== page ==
While $34.7 million is a touch more than $34.5 million, that's not exactly huge quarter-over-quarter growth from Seattle Genetics'
Still, investors seem to be shaking off the lackluster growth, and for good reason: Sales of Adcetris -- a drug for treating relapsed Hodgkin lymphoma and anaplastic large-cell lymphoma -- are a very small part of the long-term success of Seattle Genetics.
The light growth seems to be the result of declining business at academic centers, where sales dropped off as patients stopped treatment because they finished their therapy cycles or had a strong enough response to undergo a stem-cell transplant.
The number of community doctors using the drug increased in the second quarter, which is good news for the sales trajectory, as most of the lymphoma patients for whom Adcetris is appropriate are seen in the community setting.
Don't expect much growth in the second half, though; management is guiding for sales of $140 million to $150 million in 2012 -- either flat or a 17% increase from the first half of the year to the second half.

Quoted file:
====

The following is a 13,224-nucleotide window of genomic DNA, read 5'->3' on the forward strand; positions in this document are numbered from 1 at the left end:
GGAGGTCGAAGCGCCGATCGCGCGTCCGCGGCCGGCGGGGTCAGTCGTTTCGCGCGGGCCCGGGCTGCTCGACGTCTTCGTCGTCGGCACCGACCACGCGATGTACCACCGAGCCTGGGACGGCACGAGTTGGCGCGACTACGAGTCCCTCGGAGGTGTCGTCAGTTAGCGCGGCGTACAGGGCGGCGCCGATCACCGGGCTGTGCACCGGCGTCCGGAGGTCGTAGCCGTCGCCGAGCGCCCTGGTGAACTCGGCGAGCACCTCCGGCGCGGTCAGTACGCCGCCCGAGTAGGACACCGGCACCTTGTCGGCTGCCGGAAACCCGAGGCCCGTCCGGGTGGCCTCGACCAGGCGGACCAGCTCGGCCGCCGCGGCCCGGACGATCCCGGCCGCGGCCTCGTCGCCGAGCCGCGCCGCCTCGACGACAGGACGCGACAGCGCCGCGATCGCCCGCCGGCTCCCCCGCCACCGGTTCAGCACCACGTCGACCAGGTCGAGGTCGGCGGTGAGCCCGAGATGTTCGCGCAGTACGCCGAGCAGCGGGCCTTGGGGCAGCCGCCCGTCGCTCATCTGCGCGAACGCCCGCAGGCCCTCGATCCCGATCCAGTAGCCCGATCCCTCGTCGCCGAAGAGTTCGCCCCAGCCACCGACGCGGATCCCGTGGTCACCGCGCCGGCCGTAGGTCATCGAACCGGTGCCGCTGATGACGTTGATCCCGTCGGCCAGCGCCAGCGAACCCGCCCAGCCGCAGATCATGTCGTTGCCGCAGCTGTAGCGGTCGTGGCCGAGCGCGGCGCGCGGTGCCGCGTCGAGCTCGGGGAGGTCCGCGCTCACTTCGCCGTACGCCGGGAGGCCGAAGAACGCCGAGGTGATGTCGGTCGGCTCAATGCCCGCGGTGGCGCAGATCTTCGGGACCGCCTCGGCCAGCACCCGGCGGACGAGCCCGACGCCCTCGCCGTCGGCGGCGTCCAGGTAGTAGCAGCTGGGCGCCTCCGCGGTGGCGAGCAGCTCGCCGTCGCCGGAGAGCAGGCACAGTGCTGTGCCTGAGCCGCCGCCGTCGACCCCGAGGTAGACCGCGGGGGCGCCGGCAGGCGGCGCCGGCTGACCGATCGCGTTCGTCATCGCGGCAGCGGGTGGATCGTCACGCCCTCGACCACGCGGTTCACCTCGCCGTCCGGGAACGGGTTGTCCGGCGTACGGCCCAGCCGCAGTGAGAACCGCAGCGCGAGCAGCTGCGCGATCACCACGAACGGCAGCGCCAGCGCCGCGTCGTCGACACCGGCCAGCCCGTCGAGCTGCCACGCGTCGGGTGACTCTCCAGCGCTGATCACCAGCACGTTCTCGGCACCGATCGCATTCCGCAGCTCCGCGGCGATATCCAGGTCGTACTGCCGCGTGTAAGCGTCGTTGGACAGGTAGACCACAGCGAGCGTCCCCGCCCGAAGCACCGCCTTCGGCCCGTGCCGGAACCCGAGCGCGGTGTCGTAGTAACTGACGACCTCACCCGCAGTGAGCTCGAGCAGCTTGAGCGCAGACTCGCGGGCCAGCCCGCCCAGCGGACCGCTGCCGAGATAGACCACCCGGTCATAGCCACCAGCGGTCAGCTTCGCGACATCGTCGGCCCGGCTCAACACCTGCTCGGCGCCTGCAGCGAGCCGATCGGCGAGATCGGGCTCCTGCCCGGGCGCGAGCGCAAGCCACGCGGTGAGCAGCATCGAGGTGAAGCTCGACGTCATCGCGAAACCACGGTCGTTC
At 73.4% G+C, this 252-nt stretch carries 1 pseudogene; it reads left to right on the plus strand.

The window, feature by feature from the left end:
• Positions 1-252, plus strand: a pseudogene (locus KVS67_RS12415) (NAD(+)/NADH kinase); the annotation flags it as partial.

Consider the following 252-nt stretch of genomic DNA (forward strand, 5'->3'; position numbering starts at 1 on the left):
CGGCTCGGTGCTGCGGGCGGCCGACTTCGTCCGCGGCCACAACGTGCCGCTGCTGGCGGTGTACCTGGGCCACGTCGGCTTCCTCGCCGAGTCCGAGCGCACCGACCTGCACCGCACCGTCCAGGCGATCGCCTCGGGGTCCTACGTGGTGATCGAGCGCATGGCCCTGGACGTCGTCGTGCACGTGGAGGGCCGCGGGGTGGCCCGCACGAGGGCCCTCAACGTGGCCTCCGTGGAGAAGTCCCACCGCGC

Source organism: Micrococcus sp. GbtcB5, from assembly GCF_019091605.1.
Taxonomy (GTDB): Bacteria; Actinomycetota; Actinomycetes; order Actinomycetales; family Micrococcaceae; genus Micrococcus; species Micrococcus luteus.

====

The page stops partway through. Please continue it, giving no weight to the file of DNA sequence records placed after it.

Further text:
Seattle Genetics lost $12.3 million on a GAAP basis in the quarter but didn't actually burn any cash. In fact, the cash, cash equivalents, and investments increased by $21.5 million during the quarter. I don't know how long investors can expect that to continue, as the biotech is still using product manufactured prior to approval.
Of course, aside from Adcetris, Seattle Genetics can bring in cash by licensing out its antibody-drug conjugate technology, which has attracted some big names, including Roche, GlaxoSmithKline
Internally, Seattle Genetics' future depends on expanding the use of Adcetris into frontline setting for the two lymphomas it's currently approved to treat, as well as other types of cancer. The potential there towers over the $150 million Seattle Genetics will bring in this year.